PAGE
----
Dr. Esteban Parra and colleagues from Mexico are co-authors of a paper published in the Journal Genome Biology. This paper provides new insights into the biological mechanisms that lead to altered lipid levels. Based on a large multi-ancestry meta-analysis including more than 1.6 million individuals, this research prioritized putative causal genes involved in lipid metabolism, explored the relationships of genetically predicted lipid levels to other diseases and conditions, identified loci showing sex-biased effects, and reported 21 novel lipid loci identified on the X-Chromosome. (Posted January 17, 2023)

Dr. Esteban Parra is one of the senior authors of a paper published in the Journal Human Genetics and Genomics Advances. This research analyzed genetic data in a large Hispanic/Latino sample and discovered new genetic loci associated with Body Mass Index (BMI), height, and BMI-adjusted waist-to-hip ratio. (Posted January 17, 2023)

Dr. Monica Ramsey was recently selected as a recipient of the U of T Data Sciences Institute Research Software Development Support Program. This program will enable Dr. Ramsey to work with a professional software developer in order to build a customized lab database in support of her archaeological research program at UTM. (Posted December 16, 2022)

Dr. Frank Wendt and colleagues from Yale School of Medicine recently published an article in Nature Communications describing the large effects of tandem repetitive elements on complex traits. Most notably were the several tandem repeats with independent effects on each trait and those that modify the 3-dimensional structure (and likely the function) of protein products. (Posted December 16, 2022)

Volume 4 of Young Anthropology, titled Anthropology is everywhere is now published! Our peer-reviewed online undergraduate journal features research, reflections, interviews and artwork by UTM and U of T anthropology students. The journal is edited by faculty members Sarah Hillewaert and Lauren Schroeder. (Posted December 5, 2022)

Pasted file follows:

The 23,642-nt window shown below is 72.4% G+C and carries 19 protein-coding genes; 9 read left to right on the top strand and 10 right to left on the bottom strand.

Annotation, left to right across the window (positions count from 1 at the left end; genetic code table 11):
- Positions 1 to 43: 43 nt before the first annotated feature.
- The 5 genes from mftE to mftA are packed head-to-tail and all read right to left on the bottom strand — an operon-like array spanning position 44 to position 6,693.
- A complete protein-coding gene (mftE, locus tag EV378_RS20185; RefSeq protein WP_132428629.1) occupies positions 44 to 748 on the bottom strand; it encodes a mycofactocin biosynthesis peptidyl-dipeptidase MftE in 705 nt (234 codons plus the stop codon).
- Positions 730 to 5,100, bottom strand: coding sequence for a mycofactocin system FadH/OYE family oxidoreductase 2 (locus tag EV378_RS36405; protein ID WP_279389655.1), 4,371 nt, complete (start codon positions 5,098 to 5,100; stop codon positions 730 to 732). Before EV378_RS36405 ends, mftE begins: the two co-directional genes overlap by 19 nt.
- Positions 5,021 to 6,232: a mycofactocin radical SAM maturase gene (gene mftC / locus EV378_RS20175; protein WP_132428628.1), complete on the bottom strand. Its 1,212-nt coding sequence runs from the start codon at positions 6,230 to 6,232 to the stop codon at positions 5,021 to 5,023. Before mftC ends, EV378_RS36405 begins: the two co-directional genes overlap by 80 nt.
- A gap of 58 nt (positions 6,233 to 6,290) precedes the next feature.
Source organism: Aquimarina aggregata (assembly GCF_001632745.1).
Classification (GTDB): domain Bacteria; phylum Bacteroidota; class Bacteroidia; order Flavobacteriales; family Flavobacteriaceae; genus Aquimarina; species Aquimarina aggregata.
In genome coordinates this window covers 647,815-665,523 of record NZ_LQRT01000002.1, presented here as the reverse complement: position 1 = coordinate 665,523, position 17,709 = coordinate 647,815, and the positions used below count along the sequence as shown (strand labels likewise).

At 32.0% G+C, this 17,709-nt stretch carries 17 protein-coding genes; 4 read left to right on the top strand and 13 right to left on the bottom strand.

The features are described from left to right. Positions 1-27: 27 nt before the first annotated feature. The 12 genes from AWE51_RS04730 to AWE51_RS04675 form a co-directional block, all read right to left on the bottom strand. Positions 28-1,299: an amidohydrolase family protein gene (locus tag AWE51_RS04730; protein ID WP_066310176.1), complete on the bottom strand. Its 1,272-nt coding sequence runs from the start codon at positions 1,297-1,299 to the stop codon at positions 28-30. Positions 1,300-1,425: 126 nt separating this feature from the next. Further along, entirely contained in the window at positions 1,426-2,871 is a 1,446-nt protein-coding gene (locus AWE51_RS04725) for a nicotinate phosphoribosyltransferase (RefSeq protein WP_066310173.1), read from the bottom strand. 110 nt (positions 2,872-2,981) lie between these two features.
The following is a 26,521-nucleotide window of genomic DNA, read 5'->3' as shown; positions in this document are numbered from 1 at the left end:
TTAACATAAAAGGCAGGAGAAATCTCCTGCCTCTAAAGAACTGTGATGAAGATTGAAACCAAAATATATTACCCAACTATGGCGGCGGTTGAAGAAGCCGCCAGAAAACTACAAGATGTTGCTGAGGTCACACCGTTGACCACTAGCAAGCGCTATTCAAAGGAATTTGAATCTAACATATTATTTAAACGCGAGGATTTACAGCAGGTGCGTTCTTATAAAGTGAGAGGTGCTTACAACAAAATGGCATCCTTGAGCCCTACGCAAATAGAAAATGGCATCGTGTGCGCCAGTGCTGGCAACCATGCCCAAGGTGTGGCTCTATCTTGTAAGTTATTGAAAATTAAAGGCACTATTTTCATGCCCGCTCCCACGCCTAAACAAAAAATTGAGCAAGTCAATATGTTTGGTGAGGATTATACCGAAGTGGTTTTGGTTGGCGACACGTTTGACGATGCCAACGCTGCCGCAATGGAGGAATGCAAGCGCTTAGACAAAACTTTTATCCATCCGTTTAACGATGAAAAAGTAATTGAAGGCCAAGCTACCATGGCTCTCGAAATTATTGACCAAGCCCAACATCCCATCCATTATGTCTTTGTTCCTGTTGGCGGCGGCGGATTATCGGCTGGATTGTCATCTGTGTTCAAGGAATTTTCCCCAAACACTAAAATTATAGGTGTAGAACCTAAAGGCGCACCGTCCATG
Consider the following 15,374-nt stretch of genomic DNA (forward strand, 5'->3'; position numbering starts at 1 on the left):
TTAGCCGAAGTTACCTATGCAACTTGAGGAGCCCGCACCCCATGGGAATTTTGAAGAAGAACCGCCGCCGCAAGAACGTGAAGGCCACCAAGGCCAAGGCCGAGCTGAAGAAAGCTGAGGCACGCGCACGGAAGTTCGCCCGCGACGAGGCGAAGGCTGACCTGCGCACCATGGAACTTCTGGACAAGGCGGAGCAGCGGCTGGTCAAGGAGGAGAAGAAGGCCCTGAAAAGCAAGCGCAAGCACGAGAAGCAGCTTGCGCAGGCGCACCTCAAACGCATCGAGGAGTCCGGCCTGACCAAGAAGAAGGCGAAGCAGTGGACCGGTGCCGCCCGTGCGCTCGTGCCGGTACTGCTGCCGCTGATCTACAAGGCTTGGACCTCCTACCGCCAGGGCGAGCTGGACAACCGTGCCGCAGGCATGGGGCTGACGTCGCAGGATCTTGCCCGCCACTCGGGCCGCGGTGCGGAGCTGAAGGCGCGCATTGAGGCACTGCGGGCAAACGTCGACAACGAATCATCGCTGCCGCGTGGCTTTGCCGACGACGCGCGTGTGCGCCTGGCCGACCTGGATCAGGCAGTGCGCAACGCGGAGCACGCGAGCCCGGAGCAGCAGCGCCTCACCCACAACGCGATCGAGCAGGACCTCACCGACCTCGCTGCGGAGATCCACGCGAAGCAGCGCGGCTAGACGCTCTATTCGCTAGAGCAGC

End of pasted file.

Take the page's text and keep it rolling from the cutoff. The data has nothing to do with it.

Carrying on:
MSc Candidate Ashley Moo-Choy in the Novroski lab was recently awarded the Forensic Science Foundation Lucas Grant for her thesis entitled Evaluation of transfer, persistence, and recovery of DNA on common objects through touch. Her research will evaluate the presence of DNA present on mobile phones, as well as whose DNA can be recovered from mobile phones used by a third party. (Posted November 29, 2022)

Dr. Kalyan Sekhar Chakraborty, a recent Ph.D. graduate from our department, has joined the Department of History and the Center for Interdisciplinary Archaeological Research at Ashoka University, a liberal arts college in India, as an Assistant Professor (tenure track). He has also received the very prestigious Alexander Von Humboldt Postdoctoral Fellowship to research on Early Traditional Pastoralism and the role of secondary animal products in the development of Early Complex Societies in South Asia, at the Max Planck Institute for Geo-Anthropology, Germany. At Max Planck, he will be developing and applying geochemical techniques to archaeological remains from South Asia. (Posted November 29, 2022)

Leela McKinnon, Dr. David Samson and colleagues published an article entitled Technological infrastructure, sleep, and rest-activity patterns in a Kaqchikel Maya community in PLOS ONE. The study results suggest that industrialization does not inherently reduce characteristics of sleep quality; instead, the safety and comfort afforded by technological development may improve sleep, and an intermediate degree of environmental exposure and technological buffering may support circadian rhythm strength and stability. (Posted November 18, 2022)